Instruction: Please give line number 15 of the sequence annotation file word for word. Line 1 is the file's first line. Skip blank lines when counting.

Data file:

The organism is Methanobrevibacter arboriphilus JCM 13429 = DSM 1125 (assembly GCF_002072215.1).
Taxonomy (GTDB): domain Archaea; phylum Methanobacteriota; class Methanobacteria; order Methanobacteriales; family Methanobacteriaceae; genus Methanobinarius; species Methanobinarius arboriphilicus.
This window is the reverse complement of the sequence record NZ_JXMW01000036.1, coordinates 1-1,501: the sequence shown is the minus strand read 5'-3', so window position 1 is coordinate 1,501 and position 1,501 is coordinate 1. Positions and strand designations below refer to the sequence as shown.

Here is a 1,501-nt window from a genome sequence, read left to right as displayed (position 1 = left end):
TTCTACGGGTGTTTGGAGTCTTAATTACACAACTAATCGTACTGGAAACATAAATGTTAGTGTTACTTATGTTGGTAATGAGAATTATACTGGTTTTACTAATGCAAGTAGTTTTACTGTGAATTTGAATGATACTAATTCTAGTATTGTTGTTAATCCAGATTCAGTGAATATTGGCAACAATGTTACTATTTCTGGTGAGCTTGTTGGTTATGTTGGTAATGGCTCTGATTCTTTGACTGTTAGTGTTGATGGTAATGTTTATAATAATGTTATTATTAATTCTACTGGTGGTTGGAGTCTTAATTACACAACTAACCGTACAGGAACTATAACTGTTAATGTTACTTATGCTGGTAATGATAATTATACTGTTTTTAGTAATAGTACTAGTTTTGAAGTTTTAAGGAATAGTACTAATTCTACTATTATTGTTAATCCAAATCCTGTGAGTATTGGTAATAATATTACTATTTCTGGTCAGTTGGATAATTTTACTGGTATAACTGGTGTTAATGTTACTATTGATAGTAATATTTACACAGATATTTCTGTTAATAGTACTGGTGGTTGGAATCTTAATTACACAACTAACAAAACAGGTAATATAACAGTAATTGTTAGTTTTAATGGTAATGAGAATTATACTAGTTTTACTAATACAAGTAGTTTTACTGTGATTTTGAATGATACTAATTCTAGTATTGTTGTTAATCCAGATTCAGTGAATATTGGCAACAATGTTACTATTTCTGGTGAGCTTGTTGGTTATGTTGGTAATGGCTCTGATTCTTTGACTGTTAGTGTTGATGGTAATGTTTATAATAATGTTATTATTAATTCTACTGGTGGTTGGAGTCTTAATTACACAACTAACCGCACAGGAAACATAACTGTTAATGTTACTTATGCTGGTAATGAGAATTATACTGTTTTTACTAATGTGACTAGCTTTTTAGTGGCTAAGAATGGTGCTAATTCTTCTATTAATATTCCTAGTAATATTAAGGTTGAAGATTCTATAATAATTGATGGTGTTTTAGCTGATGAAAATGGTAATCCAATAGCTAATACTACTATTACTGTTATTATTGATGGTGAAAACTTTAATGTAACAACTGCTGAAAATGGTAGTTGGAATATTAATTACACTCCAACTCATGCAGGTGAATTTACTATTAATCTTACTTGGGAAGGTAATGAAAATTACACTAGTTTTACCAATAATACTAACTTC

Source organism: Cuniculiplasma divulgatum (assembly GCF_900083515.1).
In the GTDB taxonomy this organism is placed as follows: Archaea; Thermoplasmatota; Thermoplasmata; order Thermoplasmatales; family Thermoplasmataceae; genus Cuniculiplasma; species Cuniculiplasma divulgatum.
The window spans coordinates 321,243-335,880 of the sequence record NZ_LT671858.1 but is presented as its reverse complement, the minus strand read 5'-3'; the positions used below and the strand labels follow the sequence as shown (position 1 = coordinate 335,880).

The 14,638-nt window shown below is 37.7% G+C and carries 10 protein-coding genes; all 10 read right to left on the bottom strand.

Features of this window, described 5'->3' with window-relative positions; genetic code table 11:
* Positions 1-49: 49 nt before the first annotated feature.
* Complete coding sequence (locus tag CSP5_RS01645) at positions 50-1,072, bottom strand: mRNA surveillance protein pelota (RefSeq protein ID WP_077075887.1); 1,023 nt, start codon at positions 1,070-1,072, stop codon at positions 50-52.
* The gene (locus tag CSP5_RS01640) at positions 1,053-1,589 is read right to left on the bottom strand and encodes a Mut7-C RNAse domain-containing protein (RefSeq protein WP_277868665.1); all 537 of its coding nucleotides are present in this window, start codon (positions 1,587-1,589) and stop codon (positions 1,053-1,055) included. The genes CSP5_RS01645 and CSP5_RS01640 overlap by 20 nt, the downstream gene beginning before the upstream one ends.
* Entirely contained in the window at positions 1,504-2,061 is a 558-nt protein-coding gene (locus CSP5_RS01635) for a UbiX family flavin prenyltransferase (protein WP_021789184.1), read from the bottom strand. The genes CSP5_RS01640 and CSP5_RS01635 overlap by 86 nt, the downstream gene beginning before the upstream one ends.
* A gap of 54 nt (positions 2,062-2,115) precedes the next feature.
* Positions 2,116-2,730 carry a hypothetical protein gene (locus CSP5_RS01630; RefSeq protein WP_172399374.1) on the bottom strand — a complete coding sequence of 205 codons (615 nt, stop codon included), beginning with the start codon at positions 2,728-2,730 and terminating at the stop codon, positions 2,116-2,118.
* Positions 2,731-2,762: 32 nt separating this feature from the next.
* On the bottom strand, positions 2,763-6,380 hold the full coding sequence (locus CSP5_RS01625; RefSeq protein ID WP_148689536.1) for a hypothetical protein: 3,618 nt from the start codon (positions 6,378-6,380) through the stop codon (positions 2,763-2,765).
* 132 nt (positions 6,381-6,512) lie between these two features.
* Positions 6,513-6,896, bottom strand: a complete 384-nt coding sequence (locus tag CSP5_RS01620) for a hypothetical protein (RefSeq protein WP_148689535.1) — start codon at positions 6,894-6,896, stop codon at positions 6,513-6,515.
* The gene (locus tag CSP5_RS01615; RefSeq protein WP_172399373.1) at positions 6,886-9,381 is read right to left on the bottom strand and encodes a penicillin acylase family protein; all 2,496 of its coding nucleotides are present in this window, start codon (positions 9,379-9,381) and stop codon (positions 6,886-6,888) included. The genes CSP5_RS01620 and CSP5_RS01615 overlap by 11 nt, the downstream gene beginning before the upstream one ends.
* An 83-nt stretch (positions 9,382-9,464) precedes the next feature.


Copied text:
* A gap of 54 nt (positions 2,062-2,115) precedes the next feature.